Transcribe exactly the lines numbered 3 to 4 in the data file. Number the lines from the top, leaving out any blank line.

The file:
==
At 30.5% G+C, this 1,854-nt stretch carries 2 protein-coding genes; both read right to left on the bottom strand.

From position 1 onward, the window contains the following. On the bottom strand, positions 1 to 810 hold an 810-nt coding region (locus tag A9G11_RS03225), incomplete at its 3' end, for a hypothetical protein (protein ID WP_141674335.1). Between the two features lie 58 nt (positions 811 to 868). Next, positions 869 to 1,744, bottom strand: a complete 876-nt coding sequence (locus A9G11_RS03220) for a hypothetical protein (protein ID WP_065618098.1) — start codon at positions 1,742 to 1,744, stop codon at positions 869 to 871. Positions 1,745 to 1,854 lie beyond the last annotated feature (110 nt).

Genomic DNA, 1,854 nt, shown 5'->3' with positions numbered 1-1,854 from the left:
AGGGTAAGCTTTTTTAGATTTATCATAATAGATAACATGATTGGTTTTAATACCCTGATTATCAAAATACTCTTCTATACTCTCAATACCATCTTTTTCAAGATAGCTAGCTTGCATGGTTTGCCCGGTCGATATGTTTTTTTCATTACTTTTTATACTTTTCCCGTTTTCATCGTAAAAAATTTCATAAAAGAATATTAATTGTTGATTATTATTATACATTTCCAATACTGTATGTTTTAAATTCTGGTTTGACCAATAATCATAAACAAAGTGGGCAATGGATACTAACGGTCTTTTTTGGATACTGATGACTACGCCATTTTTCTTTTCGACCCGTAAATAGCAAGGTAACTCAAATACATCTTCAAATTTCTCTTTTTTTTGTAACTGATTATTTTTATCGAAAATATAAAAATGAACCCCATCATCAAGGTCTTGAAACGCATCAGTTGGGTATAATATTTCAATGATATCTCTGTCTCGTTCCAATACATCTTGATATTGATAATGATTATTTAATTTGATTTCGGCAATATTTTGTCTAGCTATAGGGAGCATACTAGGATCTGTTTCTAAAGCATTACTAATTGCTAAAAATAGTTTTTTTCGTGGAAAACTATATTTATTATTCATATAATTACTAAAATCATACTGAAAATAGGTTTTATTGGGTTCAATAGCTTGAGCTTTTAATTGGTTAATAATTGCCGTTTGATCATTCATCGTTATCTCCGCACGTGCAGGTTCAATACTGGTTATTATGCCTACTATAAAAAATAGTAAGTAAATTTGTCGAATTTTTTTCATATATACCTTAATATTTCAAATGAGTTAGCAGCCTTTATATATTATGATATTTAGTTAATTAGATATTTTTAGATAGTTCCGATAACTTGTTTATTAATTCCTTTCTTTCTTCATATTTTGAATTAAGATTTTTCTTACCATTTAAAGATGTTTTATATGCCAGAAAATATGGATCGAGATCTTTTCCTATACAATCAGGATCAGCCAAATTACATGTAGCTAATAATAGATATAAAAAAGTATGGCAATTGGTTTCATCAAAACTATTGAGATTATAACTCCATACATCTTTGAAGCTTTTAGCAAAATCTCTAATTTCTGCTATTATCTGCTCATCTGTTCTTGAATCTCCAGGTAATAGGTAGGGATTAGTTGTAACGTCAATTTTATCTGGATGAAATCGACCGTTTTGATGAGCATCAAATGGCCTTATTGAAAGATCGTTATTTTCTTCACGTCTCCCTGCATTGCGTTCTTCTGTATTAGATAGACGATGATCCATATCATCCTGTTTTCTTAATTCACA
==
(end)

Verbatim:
Genomic DNA, 1,854 nt, shown 5'->3' with positions numbered 1-1,854 from the left:
AGGGTAAGCTTTTTTAGATTTATCATAATAGATAACATGATTGGTTTTAATACCCTGATTATCAAAATACTCTTCTATACTCTCAATACCATCTTTTTCAAGATAGCTAGCTTGCATGGTTTGCCCGGTCGATATGTTTTTTTCATTACTTTTTATACTTTTCCCGTTTTCATCGTAAAAAATTTCATAAAAGAATATTAATTGTTGATTATTATTATACATTTCCAATACTGTATGTTTTAAATTCTGGTTTGACCAATAATCATAAACAAAGTGGGCAATGGATACTAACGGTCTTTTTTGGATACTGATGACTACGCCATTTTTCTTTTCGACCCGTAAATAGCAAGGTAACTCAAATACATCTTCAAATTTCTCTTTTTTTTGTAACTGATTATTTTTATCGAAAATATAAAAATGAACCCCATCATCAAGGTCTTGAAACGCATCAGTTGGGTATAATATTTCAATGATATCTCTGTCTCGTTCCAATACATCTTGATATTGATAATGATTATTTAATTTGATTTCGGCAATATTTTGTCTAGCTATAGGGAGCATACTAGGATCTGTTTCTAAAGCATTACTAATTGCTAAAAATAGTTTTTTTCGTGGAAAACTATATTTATTATTCATATAATTACTAAAATCATACTGAAAATAGGTTTTATTGGGTTCAATAGCTTGAGCTTTTAATTGGTTAATAATTGCCGTTTGATCATTCATCGTTATCTCCGCACGTGCAGGTTCAATACTGGTTATTATGCCTACTATAAAAAATAGTAAGTAAATTTGTCGAATTTTTTTCATATATACCTTAATATTTCAAATGAGTTAGCAGCCTTTATATATTATGATATTTAGTTAATTAGATATTTTTAGATAGTTCCGATAACTTGTTTATTAATTCCTTTCTTTCTTCATATTTTGAATTAAGATTTTTCTTACCATTTAAAGATGTTTTATATGCCAGAAAATATGGATCGAGATCTTTTCCTATACAATCAGGATCAGCCAAATTACATGTAGCTAATAATAGATATAAAAAAGTATGGCAATTGGTTTCATCAAAACTATTGAGATTATAACTCCATACATCTTTGAAGCTTTTAGCAAAATCTCTAATTTCTGCTATTATCTGCTCATCTGTTCTTGAATCTCCAGGTAATAGGTAGGGATTAGTTGTAACGTCAATTTTATCTGGATGAAATCGACCGTTTTGATGAGCATCAAATGGCCTTATTGAAAGATCGTTATTTTCTTCACGTCTCCCTGCATTGCGTTCTTCTGTATTAGATAGACGATGATCCATATCATCCTGTTTTCTTAATTCACA